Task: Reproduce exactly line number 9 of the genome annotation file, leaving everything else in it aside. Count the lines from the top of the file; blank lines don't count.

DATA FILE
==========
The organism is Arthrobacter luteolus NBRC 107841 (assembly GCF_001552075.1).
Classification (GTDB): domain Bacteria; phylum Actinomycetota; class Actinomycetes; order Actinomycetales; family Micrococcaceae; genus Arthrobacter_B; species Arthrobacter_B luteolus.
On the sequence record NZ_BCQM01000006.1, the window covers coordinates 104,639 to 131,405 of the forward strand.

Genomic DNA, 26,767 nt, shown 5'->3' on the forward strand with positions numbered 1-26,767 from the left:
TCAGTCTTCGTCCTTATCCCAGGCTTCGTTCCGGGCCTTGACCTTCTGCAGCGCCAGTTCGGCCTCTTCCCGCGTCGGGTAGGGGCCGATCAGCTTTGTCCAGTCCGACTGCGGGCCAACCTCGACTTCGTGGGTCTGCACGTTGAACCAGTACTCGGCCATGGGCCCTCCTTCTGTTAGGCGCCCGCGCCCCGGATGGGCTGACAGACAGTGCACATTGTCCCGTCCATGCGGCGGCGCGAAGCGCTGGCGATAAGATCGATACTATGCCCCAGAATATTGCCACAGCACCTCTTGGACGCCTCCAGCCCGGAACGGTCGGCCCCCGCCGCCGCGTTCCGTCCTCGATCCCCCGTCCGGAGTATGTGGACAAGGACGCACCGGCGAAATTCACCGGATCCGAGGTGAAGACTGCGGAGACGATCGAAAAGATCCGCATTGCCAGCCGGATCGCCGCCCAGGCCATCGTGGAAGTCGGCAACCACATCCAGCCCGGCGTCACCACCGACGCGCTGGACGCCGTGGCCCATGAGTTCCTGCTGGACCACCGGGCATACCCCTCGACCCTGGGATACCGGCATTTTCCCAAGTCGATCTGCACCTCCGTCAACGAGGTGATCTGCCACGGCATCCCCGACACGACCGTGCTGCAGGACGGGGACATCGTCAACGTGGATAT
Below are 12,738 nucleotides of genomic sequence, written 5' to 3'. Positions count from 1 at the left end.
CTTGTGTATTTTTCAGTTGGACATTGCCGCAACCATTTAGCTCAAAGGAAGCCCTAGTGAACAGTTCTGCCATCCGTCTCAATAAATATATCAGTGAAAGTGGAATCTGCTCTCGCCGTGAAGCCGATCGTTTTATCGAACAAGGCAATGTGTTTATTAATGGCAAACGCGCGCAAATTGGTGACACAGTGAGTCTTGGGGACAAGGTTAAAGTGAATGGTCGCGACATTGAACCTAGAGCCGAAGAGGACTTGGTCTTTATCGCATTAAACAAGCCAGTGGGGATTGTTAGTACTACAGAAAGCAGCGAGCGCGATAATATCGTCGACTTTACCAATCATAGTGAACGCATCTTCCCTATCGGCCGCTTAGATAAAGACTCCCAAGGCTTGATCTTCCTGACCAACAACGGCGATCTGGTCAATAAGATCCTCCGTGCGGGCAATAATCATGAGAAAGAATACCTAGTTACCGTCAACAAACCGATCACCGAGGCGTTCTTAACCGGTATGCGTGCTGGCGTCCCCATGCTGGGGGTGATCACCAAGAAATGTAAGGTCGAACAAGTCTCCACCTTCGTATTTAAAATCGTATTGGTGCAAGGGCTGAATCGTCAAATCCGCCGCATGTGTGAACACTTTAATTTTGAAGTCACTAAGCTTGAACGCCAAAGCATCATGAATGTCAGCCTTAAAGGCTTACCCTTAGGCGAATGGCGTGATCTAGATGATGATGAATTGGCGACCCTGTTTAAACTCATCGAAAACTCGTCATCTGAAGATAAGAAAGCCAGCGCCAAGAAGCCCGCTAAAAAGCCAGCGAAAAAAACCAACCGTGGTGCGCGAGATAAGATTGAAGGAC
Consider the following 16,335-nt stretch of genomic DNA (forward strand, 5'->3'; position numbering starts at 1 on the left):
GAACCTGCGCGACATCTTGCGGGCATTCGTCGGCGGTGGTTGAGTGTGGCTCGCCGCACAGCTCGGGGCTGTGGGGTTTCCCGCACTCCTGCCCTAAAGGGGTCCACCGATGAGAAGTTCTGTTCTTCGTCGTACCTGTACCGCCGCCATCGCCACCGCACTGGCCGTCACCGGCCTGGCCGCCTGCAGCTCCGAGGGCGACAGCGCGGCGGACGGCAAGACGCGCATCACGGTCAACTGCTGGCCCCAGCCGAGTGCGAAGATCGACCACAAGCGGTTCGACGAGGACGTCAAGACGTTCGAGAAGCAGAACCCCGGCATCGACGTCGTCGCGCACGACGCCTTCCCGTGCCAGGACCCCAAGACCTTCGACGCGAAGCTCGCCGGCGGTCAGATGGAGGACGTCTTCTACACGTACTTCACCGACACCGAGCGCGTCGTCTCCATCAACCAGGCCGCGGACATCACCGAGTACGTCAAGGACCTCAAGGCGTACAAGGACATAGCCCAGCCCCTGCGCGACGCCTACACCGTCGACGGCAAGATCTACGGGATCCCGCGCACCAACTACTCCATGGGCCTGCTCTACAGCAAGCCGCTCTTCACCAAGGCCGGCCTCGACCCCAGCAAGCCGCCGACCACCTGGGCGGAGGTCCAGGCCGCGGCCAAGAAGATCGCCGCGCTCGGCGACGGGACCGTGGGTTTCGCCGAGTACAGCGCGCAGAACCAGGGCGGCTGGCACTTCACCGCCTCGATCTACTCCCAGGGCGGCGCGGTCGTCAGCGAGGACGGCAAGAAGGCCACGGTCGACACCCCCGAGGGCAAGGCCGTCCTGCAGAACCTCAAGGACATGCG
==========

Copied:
GAACCTGCGCGACATCTTGCGGGCATTCGTCGGCGGTGGTTGAGTGTGGCTCGCCGCACAGCTCGGGGCTGTGGGGTTTCCCGCACTCCTGCCCTAAAGGGGTCCACCGATGAGAAGTTCTGTTCTTCGTCGTACCTGTACCGCCGCCATCGCCACCGCACTGGCCGTCACCGGCCTGGCCGCCTGCAGCTCCGAGGGCGACAGCGCGGCGGACGGCAAGACGCGCATCACGGTCAACTGCTGGCCCCAGCCGAGTGCGAAGATCGACCACAAGCGGTTCGACGAGGACGTCAAGACGTTCGAGAAGCAGAACCCCGGCATCGACGTCGTCGCGCACGACGCCTTCCCGTGCCAGGACCCCAAGACCTTCGACGCGAAGCTCGCCGGCGGTCAGATGGAGGACGTCTTCTACACGTACTTCACCGACACCGAGCGCGTCGTCTCCATCAACCAGGCCGCGGACATCACCGAGTACGTCAAGGACCTCAAGGCGTACAAGGACATAGCCCAGCCCCTGCGCGACGCCTACACCGTCGACGGCAAGATCTACGGGATCCCGCGCACCAACTACTCCATGGGCCTGCTCTACAGCAAGCCGCTCTTCACCAAGGCCGGCCTCGACCCCAGCAAGCCGCCGACCACCTGGGCGGAGGTCCAGGCCGCGGCCAAGAAGATCGCCGCGCTCGGCGACGGGACCGTGGGTTTCGCCGAGTACAGCGCGCAGAACCAGGGCGGCTGGCACTTCACCGCCTCGATCTACTCCCAGGGCGGCGCGGTCGTCAGCGAGGACGGCAAGAAGGCCACGGTCGACACCCCCGAGGGCAAGGCCGTCCTGCAGAACCTCAAGGACATGCG